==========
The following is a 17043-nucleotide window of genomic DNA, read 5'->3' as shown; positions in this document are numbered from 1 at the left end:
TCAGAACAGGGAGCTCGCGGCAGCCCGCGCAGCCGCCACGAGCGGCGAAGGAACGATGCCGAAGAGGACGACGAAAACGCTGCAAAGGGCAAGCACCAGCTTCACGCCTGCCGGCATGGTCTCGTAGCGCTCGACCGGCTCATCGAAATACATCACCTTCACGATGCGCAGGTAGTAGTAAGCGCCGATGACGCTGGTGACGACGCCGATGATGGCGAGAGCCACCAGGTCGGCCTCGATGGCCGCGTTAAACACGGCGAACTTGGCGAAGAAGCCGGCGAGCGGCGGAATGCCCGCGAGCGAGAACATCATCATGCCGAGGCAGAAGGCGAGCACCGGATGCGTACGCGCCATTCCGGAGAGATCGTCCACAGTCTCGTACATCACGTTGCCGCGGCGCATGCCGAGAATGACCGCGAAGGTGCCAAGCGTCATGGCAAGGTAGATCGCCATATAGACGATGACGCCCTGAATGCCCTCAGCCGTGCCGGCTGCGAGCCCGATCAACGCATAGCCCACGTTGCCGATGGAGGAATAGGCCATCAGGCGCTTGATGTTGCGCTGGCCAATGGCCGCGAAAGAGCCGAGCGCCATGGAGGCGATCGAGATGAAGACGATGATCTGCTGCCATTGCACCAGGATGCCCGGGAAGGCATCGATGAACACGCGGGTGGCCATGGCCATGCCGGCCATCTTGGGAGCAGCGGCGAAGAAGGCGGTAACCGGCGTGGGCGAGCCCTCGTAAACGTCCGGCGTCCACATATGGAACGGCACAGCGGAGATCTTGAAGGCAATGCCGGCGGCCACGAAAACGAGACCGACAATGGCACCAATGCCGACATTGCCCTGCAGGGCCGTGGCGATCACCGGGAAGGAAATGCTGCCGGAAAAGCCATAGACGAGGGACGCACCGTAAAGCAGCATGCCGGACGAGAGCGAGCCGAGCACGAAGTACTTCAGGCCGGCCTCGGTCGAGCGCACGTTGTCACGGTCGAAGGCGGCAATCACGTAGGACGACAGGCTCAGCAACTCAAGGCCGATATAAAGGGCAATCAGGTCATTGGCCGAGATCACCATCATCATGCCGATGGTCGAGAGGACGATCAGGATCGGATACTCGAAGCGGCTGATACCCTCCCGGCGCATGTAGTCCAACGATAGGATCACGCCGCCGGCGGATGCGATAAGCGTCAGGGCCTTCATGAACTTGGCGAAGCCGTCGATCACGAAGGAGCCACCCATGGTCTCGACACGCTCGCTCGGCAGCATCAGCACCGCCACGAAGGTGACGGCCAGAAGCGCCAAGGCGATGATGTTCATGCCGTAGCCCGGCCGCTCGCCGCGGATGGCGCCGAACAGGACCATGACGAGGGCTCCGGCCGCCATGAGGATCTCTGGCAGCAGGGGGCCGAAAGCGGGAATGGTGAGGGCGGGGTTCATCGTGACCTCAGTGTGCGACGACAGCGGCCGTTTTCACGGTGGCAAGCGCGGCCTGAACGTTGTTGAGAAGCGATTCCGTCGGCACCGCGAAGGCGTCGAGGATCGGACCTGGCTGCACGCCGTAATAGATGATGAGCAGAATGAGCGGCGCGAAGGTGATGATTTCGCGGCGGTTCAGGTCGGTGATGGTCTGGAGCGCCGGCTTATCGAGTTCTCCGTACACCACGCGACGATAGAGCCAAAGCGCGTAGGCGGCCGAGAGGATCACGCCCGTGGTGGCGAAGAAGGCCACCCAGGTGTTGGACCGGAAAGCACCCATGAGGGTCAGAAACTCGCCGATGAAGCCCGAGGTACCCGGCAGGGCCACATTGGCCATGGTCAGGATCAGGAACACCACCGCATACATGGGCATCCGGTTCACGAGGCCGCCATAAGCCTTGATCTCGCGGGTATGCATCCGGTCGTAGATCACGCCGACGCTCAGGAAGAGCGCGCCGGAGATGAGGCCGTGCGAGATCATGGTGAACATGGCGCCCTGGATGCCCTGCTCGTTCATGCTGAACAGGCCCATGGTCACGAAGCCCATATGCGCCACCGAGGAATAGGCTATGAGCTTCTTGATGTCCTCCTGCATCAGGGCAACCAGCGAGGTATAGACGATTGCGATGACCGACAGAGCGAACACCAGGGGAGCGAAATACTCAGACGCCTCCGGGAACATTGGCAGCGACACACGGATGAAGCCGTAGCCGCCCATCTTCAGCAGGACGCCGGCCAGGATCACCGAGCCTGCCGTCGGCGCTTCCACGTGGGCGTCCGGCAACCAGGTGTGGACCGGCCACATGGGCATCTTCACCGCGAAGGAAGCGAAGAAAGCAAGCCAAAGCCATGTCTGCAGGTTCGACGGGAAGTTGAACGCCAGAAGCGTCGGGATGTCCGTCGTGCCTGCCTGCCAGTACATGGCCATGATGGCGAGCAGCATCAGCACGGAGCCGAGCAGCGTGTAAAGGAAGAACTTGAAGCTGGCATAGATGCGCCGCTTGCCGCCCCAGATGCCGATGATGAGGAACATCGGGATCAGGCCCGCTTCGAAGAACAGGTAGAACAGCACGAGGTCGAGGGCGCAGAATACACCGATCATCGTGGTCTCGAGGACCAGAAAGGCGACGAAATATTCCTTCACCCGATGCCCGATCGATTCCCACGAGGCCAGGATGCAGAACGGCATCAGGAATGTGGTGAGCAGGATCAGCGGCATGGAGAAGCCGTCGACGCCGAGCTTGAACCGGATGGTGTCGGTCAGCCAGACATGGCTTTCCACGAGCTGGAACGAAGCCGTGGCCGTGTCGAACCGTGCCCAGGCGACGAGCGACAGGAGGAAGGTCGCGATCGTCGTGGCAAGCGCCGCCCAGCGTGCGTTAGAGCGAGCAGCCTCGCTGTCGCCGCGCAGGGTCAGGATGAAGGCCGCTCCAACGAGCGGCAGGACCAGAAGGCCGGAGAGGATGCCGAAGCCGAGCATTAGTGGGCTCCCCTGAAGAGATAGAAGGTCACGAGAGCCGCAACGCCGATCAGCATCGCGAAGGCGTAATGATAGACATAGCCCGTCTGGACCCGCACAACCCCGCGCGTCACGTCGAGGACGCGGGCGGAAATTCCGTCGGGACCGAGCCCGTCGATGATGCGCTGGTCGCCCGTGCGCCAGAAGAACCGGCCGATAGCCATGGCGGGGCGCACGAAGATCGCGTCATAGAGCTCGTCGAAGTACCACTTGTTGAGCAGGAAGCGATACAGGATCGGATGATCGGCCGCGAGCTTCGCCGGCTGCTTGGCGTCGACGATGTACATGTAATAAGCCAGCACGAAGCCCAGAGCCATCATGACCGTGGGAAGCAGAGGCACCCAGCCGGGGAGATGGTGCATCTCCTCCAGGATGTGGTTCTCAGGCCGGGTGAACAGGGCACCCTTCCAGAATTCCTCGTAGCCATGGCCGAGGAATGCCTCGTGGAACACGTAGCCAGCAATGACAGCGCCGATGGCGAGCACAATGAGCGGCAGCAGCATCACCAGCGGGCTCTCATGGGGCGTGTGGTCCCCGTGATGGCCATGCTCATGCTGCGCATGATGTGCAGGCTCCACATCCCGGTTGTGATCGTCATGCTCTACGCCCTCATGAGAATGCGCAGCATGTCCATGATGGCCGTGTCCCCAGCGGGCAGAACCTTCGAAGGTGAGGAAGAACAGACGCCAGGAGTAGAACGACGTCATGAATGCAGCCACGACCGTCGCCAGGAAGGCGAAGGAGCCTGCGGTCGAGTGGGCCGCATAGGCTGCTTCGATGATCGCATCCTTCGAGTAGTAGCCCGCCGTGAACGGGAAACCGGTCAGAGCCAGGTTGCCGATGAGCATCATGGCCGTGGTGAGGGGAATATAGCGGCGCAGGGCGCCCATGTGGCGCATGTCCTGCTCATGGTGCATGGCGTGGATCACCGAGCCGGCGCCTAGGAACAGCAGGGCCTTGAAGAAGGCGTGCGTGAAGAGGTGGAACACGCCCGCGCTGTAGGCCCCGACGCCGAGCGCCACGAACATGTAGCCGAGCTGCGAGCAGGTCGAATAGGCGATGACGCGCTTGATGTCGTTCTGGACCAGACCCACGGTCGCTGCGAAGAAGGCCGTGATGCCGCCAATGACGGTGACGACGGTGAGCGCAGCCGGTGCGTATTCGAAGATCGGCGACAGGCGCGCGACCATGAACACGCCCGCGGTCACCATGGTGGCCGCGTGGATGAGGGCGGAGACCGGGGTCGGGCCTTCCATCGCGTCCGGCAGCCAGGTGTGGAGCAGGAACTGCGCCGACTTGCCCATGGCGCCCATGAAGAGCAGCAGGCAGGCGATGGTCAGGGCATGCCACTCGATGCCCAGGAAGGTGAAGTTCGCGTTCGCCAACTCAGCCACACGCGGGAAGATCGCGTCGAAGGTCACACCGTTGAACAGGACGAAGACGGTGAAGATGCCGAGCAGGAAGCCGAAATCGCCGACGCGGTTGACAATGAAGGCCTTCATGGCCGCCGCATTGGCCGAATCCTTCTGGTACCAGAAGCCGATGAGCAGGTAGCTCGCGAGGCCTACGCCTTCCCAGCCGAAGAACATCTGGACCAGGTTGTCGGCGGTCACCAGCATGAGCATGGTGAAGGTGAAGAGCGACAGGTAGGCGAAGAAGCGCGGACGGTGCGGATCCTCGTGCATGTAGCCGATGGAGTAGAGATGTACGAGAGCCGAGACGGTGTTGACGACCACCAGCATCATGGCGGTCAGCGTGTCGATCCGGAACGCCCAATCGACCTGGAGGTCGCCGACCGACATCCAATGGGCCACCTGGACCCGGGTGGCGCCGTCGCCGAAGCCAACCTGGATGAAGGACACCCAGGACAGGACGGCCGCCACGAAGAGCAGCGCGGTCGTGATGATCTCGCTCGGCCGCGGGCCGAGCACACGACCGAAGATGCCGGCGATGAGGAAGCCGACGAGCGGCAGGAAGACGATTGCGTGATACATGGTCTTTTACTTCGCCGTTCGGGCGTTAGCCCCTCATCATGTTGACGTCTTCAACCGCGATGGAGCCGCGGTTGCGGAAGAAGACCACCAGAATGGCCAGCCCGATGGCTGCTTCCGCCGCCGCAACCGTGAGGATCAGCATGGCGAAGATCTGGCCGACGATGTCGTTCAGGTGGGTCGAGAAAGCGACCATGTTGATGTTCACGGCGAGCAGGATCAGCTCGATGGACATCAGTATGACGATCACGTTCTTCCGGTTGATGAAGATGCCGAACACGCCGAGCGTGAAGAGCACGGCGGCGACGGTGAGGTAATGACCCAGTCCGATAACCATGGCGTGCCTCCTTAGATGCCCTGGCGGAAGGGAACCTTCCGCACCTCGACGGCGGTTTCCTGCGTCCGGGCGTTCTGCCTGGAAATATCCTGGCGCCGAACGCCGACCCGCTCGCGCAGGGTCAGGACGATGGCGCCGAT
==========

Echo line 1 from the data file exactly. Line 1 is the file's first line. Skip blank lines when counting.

The following is a 17043-nucleotide window of genomic DNA, read 5'->3' as shown; positions in this document are numbered from 1 at the left end: